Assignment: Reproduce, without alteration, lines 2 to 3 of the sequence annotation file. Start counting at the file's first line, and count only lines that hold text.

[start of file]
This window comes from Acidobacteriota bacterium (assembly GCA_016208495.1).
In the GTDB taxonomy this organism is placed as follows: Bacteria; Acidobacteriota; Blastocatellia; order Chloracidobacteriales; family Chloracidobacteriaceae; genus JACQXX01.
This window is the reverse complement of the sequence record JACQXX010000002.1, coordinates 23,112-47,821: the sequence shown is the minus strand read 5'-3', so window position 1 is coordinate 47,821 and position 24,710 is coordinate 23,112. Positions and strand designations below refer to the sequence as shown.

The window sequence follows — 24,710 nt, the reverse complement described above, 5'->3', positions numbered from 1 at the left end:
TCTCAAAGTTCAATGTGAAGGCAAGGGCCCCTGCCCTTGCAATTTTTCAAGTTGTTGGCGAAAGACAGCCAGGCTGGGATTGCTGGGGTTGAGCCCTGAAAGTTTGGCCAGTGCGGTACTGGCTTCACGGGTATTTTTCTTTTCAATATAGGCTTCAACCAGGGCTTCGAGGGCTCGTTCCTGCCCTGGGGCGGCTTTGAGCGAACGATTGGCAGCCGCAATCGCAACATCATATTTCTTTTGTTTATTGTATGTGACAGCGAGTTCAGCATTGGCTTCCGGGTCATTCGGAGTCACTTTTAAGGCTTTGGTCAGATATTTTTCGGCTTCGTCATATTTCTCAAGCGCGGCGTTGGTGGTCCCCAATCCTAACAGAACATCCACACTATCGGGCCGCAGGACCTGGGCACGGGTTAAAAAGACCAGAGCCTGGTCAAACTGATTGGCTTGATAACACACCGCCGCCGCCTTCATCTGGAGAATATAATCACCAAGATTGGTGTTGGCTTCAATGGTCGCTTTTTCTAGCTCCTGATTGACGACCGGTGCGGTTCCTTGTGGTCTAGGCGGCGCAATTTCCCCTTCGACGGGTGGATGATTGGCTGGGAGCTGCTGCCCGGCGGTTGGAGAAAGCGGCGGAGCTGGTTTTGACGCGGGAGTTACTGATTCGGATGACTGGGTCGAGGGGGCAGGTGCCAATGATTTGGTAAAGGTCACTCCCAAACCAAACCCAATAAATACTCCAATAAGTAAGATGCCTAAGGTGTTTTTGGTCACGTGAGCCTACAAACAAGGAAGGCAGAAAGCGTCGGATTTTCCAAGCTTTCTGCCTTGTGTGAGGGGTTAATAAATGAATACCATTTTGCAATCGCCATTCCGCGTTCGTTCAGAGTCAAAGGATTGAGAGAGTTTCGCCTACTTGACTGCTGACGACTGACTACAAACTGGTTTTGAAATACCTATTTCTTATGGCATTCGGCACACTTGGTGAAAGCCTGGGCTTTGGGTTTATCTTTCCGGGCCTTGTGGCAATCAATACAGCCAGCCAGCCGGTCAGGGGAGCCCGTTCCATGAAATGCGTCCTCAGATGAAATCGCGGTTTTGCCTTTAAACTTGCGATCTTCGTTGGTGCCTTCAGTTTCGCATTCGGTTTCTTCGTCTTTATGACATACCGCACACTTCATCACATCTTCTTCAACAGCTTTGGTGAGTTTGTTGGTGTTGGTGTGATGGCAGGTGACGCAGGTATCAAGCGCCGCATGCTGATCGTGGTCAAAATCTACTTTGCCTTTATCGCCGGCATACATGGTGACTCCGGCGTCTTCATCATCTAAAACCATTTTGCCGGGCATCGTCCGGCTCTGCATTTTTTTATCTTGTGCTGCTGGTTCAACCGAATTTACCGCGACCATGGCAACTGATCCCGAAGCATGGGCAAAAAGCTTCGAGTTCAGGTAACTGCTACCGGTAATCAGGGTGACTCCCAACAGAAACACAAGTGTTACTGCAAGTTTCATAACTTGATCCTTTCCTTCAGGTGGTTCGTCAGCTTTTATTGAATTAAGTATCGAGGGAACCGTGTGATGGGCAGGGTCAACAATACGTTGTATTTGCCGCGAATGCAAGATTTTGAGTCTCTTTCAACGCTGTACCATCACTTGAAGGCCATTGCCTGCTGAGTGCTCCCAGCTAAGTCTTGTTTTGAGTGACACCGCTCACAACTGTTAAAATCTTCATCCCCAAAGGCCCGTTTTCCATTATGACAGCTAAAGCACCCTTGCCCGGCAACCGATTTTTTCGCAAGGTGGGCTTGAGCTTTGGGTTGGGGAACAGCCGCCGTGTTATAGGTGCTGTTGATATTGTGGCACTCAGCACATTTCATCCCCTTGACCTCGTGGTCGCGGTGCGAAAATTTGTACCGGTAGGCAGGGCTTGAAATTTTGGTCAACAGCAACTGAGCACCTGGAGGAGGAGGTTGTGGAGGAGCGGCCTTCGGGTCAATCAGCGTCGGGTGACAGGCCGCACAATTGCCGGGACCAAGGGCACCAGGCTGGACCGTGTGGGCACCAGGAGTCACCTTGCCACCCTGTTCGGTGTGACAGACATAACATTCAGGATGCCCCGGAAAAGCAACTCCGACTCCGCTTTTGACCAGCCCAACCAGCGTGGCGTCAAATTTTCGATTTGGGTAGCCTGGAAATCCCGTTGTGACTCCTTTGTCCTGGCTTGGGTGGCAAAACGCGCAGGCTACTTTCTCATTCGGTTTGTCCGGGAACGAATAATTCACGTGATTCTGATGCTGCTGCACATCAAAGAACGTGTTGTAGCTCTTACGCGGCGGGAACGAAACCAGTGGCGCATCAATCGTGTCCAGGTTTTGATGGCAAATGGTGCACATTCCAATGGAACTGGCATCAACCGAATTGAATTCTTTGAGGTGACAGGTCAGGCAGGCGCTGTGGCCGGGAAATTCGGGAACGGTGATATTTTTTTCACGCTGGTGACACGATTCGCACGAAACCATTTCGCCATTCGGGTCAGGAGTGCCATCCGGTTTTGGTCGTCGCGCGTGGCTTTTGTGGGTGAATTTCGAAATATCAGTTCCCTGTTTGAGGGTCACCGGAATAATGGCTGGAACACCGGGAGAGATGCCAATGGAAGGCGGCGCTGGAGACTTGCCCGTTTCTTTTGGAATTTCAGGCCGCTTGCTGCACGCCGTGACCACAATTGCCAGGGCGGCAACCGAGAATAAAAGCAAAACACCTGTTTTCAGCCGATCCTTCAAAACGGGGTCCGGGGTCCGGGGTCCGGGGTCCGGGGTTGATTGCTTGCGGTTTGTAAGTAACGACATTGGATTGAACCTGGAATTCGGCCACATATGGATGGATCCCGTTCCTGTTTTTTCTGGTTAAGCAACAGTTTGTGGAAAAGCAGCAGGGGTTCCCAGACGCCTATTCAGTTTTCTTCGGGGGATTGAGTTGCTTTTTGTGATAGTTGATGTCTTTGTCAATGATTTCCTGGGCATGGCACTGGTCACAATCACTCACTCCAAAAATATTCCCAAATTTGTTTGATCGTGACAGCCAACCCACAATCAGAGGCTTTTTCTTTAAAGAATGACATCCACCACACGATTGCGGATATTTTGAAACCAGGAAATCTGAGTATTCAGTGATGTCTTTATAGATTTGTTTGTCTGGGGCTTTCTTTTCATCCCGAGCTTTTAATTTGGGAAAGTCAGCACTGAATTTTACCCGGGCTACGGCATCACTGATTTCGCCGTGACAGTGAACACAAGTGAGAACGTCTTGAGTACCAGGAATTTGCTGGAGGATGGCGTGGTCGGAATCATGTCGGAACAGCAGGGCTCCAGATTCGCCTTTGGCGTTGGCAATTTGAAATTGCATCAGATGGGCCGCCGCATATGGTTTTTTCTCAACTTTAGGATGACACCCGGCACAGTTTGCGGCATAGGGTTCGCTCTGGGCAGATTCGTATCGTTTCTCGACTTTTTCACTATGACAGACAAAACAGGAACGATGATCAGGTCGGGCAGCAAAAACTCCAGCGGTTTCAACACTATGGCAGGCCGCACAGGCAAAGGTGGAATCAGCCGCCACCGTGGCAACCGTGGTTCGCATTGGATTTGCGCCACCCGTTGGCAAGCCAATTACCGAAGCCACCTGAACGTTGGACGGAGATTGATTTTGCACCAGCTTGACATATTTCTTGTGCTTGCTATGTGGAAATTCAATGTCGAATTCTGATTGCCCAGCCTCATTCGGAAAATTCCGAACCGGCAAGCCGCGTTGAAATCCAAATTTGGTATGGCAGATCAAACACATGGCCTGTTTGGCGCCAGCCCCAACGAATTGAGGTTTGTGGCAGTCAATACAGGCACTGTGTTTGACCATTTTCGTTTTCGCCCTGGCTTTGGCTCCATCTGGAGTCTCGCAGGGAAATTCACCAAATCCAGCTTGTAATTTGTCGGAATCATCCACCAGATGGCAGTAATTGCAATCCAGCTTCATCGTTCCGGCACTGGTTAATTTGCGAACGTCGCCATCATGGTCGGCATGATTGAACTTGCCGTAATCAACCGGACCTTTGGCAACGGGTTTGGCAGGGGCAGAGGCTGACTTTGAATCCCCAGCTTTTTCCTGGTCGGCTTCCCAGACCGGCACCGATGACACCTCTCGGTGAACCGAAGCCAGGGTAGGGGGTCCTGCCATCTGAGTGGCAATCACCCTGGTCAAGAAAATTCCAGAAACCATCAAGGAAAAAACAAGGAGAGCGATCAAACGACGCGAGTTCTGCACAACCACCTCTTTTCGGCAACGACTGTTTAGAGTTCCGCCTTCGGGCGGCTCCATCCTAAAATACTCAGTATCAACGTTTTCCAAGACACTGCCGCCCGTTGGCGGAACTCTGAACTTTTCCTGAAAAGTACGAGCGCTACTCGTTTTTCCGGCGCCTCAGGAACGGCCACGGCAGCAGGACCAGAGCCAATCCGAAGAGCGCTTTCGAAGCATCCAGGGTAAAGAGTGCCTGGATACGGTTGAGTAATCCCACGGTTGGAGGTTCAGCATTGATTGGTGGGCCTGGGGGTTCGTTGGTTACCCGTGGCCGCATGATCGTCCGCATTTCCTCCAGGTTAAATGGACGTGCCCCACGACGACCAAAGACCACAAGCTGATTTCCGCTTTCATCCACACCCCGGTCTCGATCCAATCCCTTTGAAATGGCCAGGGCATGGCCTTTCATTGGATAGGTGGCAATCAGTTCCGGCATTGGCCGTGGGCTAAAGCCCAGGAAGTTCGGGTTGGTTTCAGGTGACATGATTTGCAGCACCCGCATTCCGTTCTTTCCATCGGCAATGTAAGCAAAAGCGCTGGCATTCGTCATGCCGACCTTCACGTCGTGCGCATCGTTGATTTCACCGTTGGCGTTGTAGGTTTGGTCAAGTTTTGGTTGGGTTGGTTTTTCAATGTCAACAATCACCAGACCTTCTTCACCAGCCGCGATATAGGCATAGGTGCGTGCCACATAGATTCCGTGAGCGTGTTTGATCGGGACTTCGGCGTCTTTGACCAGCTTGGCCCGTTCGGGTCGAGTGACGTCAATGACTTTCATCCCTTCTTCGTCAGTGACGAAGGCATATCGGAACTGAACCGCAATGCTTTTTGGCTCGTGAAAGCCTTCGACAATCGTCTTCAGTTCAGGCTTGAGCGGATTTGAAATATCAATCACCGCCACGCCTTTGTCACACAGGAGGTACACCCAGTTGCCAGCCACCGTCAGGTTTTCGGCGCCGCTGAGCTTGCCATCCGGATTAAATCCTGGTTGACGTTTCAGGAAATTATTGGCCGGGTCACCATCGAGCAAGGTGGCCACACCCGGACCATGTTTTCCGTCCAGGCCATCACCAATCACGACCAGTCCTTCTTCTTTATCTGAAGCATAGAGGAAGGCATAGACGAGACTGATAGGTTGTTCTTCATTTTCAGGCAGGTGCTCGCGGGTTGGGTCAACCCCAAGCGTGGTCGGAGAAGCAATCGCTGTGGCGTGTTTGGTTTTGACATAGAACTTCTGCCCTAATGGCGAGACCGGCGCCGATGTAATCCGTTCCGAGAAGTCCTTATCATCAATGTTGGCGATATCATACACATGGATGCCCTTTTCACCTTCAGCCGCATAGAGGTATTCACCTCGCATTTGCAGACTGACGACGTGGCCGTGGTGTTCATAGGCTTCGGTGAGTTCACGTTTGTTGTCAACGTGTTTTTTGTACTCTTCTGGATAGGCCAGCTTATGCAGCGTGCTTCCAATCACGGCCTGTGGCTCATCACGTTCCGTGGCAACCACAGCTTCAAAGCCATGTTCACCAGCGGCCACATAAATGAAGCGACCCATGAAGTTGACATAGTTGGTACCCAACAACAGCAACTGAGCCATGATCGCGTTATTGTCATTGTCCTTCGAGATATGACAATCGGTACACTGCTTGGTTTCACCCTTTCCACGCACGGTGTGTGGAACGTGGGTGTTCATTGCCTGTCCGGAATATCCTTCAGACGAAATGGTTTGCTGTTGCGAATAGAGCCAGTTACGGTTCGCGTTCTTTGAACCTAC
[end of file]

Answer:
In the GTDB taxonomy this organism is placed as follows: Bacteria; Acidobacteriota; Blastocatellia; order Chloracidobacteriales; family Chloracidobacteriaceae; genus JACQXX01.
This window is the reverse complement of the sequence record JACQXX010000002.1, coordinates 23,112-47,821: the sequence shown is the minus strand read 5'-3', so window position 1 is coordinate 47,821 and position 24,710 is coordinate 23,112. Positions and strand designations below refer to the sequence as shown.